Thirteen research studies performed since 2000 have shown that various types of parabens act like estrogen in living tissue.  Estrogen is known to drive the growth of cancerous cells.

Some people with sensitive skin have an allergic reaction to parabens, which results in a skin condition known as contact dermatitis.

Antiperspirants also have harsh astringent salts containing metals that can cause granulomas (small, itchy bumps) on underarm skin.

Deodorants work by:

  • neutralizing the smell of the perspiration mixed with bacteria
  • antiseptic action against that bacteria

Deodorants are more healthy than antispirants because they don’t interfere with perspiration, but many conventional brands contain harsh, potentially toxic ingredients that should be avoided. Deodorant ingredients to avoid include parabens, all forms of aluminum, and the following substances:

  • Propylene glycol: a penetration enhancer that absorbs quickly through the skin and which has not been fully investigated for carcinogenic potential.
  • Talc: classified as a carcinogen by the International Agency for Research on Cancer if it contains asbestiform fibers, which are unregulated in cosmetic grade talc.
  • Steareth-n: (‘n’ may be any number, say 100), may be vegetable derived but is processed with ethylene oxide (ethoxylated), a known human carcinogen.
  • Triclosan: an antibacterial found in deodorants and soaps.  It has an astounding ability to create resistant bacteria.

Ammonium alum is a prevalent natural compound that cannot be absorbed into the skin and doesn’t clog pores the way aluminum chloride does.  While it doesn’t kill the bacteria or stop perspiration, ammonium alum inhibits  bacterial growth that causes odor.  It is the primary ingredient in deodorant crystals, a safe and effective alternative to antiperspirant and commercial deodorants.

Environmental Impact of Conventional Deodorants

Showering washes our deodorants and antiperspirants down the drain, introducing known or suspected toxins into our nation’s waterways.  Octoxynol compounds, otherwise known as alkylphenol ethoxylates (APEs), are found in deodorants,  antiperspirants, and bodies of water.  These chemicals are slow to break down and have been shown to disrupt the endocrine systems of fish, birds, and mammals.

The process of mining aluminum used in antiperspirants destroys the landscape, pollutes water, and consumes vast amounts of electricity.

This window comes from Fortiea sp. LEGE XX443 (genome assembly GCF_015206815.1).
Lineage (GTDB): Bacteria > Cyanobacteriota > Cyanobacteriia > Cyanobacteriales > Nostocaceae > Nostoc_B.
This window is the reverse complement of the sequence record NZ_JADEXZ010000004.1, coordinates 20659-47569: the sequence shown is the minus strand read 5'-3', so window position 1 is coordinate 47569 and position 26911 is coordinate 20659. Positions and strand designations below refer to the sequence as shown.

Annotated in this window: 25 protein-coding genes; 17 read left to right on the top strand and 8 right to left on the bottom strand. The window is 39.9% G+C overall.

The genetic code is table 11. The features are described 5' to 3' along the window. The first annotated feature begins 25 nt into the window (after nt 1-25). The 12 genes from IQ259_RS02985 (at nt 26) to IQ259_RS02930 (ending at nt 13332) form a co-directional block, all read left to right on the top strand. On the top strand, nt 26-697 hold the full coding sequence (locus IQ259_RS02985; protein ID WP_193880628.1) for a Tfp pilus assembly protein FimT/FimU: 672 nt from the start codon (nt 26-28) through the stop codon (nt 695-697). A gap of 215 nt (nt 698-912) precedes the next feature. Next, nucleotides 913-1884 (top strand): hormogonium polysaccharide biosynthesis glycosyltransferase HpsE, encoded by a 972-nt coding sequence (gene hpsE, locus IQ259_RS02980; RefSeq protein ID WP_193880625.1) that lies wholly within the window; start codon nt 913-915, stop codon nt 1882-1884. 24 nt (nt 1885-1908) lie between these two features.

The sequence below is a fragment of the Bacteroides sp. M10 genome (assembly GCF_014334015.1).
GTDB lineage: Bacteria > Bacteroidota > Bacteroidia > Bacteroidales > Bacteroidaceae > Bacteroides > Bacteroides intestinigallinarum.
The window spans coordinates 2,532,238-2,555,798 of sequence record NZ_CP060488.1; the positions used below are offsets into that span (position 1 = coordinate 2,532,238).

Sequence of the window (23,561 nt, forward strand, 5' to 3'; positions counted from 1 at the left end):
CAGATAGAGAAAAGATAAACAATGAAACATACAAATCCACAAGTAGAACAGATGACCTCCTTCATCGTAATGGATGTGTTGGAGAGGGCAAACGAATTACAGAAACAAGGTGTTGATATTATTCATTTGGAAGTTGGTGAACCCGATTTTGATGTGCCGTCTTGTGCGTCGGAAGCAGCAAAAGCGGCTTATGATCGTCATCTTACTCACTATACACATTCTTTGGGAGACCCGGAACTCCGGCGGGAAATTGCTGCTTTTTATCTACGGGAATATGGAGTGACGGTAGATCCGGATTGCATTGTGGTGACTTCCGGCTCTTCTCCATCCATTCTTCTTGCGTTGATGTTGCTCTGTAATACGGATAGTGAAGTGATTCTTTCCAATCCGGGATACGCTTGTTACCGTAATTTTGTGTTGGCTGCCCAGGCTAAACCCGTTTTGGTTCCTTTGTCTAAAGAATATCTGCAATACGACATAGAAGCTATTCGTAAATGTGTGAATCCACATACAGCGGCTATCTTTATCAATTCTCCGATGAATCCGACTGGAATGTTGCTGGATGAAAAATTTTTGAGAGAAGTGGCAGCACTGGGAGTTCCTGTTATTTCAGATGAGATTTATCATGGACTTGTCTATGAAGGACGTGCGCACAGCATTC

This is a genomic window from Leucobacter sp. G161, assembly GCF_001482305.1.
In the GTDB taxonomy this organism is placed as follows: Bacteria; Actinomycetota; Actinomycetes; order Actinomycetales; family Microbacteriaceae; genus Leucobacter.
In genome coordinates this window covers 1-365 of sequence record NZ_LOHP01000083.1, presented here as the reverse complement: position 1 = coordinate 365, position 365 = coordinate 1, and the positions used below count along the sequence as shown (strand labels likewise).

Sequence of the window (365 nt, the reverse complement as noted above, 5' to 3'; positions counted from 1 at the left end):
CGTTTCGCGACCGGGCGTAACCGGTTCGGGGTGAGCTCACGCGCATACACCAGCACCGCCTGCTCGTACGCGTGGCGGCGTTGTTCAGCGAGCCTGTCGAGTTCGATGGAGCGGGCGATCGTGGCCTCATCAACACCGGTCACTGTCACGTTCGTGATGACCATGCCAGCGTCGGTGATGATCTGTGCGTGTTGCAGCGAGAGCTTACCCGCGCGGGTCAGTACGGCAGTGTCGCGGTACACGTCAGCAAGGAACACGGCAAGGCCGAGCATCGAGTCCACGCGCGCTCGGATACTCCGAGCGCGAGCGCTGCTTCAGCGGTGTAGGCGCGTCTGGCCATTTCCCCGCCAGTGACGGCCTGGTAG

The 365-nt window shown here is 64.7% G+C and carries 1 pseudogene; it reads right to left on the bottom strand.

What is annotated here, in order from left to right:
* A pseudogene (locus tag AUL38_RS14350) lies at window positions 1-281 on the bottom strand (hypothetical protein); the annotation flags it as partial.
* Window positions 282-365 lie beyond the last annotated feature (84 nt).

According to Lester Brown’s Eco-Economy: Building an Economy for the Earth (Norton,2000), each year the aluminum industry consumes as much electricity as the entire continent of Africa.

Alternative Options

It’s up to you, conscious consumer, to choose the best and safest product for your body.  Before you buy any deodorant or product that goes on your skin, always read the ingredients.  Eschew conventional antiperspirants altogether and opt instead for hypoallergenic, paraben-free, and aluminum-free deodorant.  Choose deodorants with ingredients like:

  • Vegetable glycerin
  • Charcoal
  • Vinegar
  • Baking soda
  • Algae extracts
  • Green tea
  • Aloe vera gel
  • Natural preservatives like bioflavanoids and lichen
  • Essential oils

Many of these new natural body products can protect you from exposure to unnecessary, harmful ingredients and still leave you smelling fresh and feeling confident.

Some manufacturers of natural deodorants are:

Aubrey Organics Crystal Body Jasön * Pure and Natural Weleda
Avalon Natural Products Dessert Essence Kiss My Face Terra Naturals  TLDYEU
Burt’s Bees Earth Essentials Miessence Tom’s of Maine *

* Some products may contain proplyene glycol.

Always read ingredient labels, even of purportedly natural brands.  Also remember that everyone’s body chemistry is different.  What worked for your friend may not work so well for you and you may have to try a few before you find the right one.